TV provider Dish Network is today rolling out new technology that will make watching television a hands-free experience, via a new integration with Amazon Alexa. The company says that its pay TV customers using either its Hopper or Wally receivers will now be able to search for programs, change channels, as well as pause, rewind and fast forward television just by speaking.
Once enabled, Dish customers must go to the settings on their internet-connected Hopper or Wally to get a confirmation code that’s used to then connect the Alexa app with their device in the Amazon Alexa app. They’ll also need to pair their device in the app as a final step.
After setup is complete, you’re able to navigate or control your TV through a series of voice commands.
For example, you can search for something to watch by asking Alexa to tune to a given channel or program, or you can seek out content by actor or genre. Some sample commands include the following:
“Alexa, change channel to ESPN”
“Alexa, tune to channel 130”
“Alexa, go to the History Channel”
“Alexa, find the Big Bang Theory”
“Alexa, search for Game of Thrones”
“Alexa, show me Tom Hanks movies”
“Alexa, search for comedies”
“Alexa, play This is Us”
Dish customers will also be able to play, pause, fast-forward and rewind DVR content and live TV (except for fast forwarding, obviously), also just by asking Alexa. And Dish says more features will be released in the future, though the company didn’t delve into details or offer an ETA on those rollouts.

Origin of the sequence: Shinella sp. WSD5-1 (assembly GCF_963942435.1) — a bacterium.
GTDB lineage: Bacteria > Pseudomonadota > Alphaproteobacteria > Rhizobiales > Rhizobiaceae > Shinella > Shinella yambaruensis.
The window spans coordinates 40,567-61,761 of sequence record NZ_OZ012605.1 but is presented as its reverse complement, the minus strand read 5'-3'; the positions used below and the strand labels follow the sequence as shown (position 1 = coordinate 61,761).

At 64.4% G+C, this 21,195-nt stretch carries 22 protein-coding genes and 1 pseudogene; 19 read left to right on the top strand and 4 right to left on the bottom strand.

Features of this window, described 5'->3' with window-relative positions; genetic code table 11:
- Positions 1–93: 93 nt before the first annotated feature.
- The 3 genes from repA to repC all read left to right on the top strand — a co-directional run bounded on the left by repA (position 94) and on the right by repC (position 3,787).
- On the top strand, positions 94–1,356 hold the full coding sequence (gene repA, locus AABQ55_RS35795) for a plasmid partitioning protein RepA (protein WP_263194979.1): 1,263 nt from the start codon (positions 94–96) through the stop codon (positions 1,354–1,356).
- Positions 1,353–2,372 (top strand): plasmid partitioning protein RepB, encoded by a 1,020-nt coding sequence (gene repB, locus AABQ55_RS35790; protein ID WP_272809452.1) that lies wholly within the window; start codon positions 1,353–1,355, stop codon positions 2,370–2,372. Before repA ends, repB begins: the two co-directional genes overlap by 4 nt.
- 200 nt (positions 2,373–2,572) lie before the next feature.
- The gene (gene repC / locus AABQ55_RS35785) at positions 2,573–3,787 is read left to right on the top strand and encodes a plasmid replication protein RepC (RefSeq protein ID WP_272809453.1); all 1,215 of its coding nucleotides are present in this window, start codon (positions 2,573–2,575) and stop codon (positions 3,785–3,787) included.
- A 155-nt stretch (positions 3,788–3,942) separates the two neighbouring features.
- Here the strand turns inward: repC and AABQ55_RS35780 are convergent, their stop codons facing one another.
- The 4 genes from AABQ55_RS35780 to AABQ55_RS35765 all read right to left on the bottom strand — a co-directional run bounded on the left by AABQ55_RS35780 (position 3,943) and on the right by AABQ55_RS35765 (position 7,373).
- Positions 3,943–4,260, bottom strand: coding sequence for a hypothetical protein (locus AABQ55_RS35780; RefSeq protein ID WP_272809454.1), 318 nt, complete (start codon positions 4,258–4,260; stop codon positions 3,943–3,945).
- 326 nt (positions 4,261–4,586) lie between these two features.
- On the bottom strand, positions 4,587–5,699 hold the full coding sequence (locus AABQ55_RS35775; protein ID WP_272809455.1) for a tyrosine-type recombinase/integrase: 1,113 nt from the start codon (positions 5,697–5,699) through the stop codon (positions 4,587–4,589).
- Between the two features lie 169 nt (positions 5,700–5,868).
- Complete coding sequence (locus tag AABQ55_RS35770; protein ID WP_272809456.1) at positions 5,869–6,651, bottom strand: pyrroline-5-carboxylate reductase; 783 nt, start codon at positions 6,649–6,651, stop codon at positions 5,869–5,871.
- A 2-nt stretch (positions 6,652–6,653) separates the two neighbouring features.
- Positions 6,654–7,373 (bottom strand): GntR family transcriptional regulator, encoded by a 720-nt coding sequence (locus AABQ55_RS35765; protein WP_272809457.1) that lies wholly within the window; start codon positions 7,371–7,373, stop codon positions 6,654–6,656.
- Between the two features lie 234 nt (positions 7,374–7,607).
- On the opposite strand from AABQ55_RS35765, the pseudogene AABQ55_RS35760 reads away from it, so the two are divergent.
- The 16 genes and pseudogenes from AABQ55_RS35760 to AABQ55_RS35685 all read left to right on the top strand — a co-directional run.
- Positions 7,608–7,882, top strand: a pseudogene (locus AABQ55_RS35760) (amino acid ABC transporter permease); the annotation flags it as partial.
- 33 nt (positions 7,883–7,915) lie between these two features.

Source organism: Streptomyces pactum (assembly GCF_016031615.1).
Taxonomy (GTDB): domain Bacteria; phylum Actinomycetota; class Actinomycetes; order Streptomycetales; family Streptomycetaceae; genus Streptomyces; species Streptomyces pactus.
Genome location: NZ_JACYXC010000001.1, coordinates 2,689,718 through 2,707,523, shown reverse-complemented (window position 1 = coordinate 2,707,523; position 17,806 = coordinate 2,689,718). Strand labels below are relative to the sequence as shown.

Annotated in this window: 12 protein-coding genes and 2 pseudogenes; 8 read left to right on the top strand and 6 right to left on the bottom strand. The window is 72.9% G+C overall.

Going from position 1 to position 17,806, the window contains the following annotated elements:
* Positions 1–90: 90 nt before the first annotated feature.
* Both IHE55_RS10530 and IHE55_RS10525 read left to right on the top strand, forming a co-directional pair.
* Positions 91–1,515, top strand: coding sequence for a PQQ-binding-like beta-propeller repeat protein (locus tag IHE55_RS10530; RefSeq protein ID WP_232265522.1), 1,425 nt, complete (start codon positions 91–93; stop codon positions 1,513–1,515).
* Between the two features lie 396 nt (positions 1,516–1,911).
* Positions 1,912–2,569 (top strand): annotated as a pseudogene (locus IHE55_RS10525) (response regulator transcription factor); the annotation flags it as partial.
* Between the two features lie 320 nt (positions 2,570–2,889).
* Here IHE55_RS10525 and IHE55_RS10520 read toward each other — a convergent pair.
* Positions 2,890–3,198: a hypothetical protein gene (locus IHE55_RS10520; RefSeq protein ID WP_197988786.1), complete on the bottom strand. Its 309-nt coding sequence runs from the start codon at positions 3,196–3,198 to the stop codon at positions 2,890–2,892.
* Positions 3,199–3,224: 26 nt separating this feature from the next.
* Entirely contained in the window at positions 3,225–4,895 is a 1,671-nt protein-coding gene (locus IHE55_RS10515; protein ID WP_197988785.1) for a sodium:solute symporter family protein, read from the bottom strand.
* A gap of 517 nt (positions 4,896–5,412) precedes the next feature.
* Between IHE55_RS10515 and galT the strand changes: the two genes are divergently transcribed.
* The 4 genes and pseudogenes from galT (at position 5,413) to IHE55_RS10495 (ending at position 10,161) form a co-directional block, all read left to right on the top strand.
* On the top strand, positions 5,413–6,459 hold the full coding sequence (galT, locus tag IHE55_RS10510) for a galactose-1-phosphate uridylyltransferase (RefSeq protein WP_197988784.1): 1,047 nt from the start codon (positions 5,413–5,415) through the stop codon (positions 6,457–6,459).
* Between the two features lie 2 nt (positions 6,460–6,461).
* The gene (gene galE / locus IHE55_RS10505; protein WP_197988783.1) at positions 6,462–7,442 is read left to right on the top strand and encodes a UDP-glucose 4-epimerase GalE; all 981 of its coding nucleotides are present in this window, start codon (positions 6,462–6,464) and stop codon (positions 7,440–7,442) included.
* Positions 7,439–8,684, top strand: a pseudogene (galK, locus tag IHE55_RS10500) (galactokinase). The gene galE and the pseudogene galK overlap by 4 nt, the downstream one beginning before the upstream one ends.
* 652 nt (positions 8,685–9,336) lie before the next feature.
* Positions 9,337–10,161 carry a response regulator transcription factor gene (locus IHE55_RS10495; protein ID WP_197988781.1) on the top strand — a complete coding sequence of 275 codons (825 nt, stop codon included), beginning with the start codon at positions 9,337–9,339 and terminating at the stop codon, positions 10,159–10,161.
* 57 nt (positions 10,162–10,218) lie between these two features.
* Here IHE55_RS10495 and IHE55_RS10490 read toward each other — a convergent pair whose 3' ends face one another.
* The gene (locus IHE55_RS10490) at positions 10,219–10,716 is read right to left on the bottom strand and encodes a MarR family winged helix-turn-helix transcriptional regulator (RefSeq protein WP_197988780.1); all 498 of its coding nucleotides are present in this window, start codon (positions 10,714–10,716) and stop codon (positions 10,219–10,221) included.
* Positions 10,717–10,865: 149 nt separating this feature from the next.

This sort of voice control functionality isn’t exactly a new trick for Alexa – the voice assistant is already able to do much of the same on Amazon’s own Fire TV streaming player and Fire TV Stick, where Alexa is built in. Here, users can tell Alexa to launch apps like Netflix, plus play TV shows, movies, or music, and more. Similarly, other streaming players like Roku, Android TV, and Apple TV also offer voice control and/or voice search functionality, too.
However, this is the first time that a TV provider has offered its own Alexa integration – a move that Dish likely hopes will keep its valuable pay TV customers from cutting the cord and moving to streaming services instead. While Dish offers its own internet TV service with Sling TV, a customer who cancels pay TV has many more options these days, including AT&T’s DirecTV Now, PlayStation Vue, Hulu’s live TV, and YouTube TV.
The cord cutting trend has had a negative impact on Dish in recent months – in the company’s quarterly earnings announced in May, the company said it lost around 143,0000 net pay-TV subscribers in its first quarter, compared with the 23,000 it lost at the same time last year. It now has 13.5 million pay-TV subscribers as of March 31, 2017.
Sling TV, meanwhile, is helping stem Dish’s pay TV subscribers losses (Dish combines Sling TV’s users in its pay TV subscriber counts); but Sling TV’s lower price point is also pulling down the company’s ARPU, which declined to $86.55 in the quarter.
In other words, it’s to Dish’s advantage that it keeps its existing pay TV customers happy – which means, in this case, mimicking the feature set that can be found on modern-day streaming players, while offering something that feels more cutting edge than its rivals.